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Biofortification with Vitamin D - several studies

The future is bright: Biofortification of common foods can improve vitamin D status - July 2023

Critical Reviews in Food Science and Nutrition Vol 63, 2023 - Issue 4 https://doi.org/10.1080/10408398.2021.1950609
Holly R. Neill ORCID Icon,Chris I. R. Gill ORCID Icon,Emma J. McDonald,W. Colin McRoberts &L. Kirsty P

Vitamin D deficiency is a global concern, linked to suboptimal musculoskeletal health and immune function, with status inadequacies owing to variations in UV dependent cutaneous synthesis and limited natural dietary sources. Endogenous biofortification, alongside traditional fortification and supplement usage is urgently needed to address this deficit. Evidence reviewed in the current article clearly demonstrates that feed modification and UV radiation, either independently or used in combination, effectively increases vitamin D content of primary produce or ingredients, albeit in the limited range of food vehicles tested to date (beef/pork/chicken/eggs/fish/bread/mushrooms). Fewer human trials have confirmed that consumption of these biofortified foods can increase circulating 25-hydroxyvitamin D [25(OH)D] concentrations (n = 10), which is of particular importance to avoid vitamin D status declining to nadir during wintertime. Meat is an unexplored yet plausible food vehicle for vitamin D biofortification, owing, at least in part, to its ubiquitous consumption pattern. Consumption of PUFA-enriched meat in human trials demonstrates efficacy (n = 4), lighting the way for exploration of vitamin D-biofortified meats to enhance consumer vitamin D status. Response to vitamin D-biofortified foods varies by food matrix, with vitamin D3-enriched animal-based foods observing the greatest effect in maintaining or elevating 25(OH)D concentrations. Generally, the efficacy of biofortification appears to vary dependent upon vitamer selected for animal feed supplementation (vitamin D2 or D3, or 25(OH)D), baseline participant status and the bioaccessibility from the food matrix. Further research in the form of robust human clinical trials are required to explore the contribution of biofortified foods to vitamin D status.
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Biofortification's contribution to mitigating micronutrient deficiencies (behind paywall) Jan 2024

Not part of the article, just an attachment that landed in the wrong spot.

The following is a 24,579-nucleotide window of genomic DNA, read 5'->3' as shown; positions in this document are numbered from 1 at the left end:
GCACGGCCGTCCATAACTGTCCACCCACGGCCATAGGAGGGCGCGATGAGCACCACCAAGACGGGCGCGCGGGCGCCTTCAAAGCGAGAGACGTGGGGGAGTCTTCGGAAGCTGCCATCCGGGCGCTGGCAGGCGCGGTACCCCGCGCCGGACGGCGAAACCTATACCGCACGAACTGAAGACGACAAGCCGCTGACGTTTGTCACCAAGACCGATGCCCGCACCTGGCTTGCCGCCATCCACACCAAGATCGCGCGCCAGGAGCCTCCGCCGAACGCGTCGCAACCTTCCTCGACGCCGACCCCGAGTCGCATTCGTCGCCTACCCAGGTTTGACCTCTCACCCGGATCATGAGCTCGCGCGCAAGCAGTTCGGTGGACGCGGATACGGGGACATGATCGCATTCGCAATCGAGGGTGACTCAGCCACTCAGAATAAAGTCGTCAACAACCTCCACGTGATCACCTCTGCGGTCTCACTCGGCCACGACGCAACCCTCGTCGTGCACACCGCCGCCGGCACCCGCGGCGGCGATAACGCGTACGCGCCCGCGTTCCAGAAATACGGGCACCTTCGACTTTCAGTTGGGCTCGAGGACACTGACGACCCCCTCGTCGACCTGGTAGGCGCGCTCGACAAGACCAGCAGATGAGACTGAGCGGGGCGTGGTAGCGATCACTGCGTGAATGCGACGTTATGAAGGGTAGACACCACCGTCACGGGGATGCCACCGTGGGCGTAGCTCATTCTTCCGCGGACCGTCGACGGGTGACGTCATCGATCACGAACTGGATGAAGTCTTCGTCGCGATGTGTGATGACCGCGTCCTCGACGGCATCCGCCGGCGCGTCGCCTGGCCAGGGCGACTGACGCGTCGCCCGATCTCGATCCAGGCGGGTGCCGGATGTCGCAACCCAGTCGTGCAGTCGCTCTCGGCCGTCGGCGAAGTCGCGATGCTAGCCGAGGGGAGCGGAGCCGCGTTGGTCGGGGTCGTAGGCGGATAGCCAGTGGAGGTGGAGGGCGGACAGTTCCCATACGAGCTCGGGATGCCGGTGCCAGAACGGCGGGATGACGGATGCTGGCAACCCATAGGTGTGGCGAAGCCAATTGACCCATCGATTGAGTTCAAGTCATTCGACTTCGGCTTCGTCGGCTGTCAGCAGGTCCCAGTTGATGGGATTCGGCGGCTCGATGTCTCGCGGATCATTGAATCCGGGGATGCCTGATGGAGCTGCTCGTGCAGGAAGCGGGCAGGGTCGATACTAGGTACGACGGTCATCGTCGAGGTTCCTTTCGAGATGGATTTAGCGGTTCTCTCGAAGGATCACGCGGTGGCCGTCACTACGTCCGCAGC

Nat Food. 2024 Jan 2. doi: 10.1038/s43016-023-00905-8
Jie Li 1, Cathie Martin 2, Alisdair Fernie 3

Biofortification was first proposed in the early 1990s as a low-cost, sustainable strategy to enhance the mineral and vitamin contents of staple food crops to address micronutrient malnutrition. Since then, the concept and remit of biofortification has burgeoned beyond staples and solutions for low- and middle-income economies. Here we discuss what biofortification has achieved in its original manifestation and the main factors limiting the ability of biofortified crops to improve micronutrient status. We highlight the case for biofortified crops with key micronutrients, such as provitamin D3/vitamin D3, vitamin B12 and iron, for recognition of new demographics of need. Finally, we examine where and how biofortification can be integrated into the global food system to help overcome hidden hunger, improve nutrition and achieve sustainable agriculture.

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Biofortified tomatoes provide a new route to vitamin D sufficiency - May 2022

Nature Plants volume 8, pages6 11–616 (2022)
Jie Li, Aurelia Scarano, Nestor Mora Gonzalez, Fabio D’Orso, Yajuan Yue, Krisztian Nemeth, Gerhard Saalbach, Lionel Hill, Carlo de Oliveira Martins, Rolando Moran, Angelo Santino & Cathie Martin

Poor vitamin D status is a global health problem; insufficiency underpins higher risk of cancer, neurocognitive decline and all-cause mortality. Most foods contain little vitamin D and plants are very poor sources. We have engineered the accumulation of provitamin D3 in tomato by genome editing, modifying a duplicated section of phytosterol biosynthesis in Solanaceous plants, to provide a biofortified food with the added possibility of supplement production from waste material.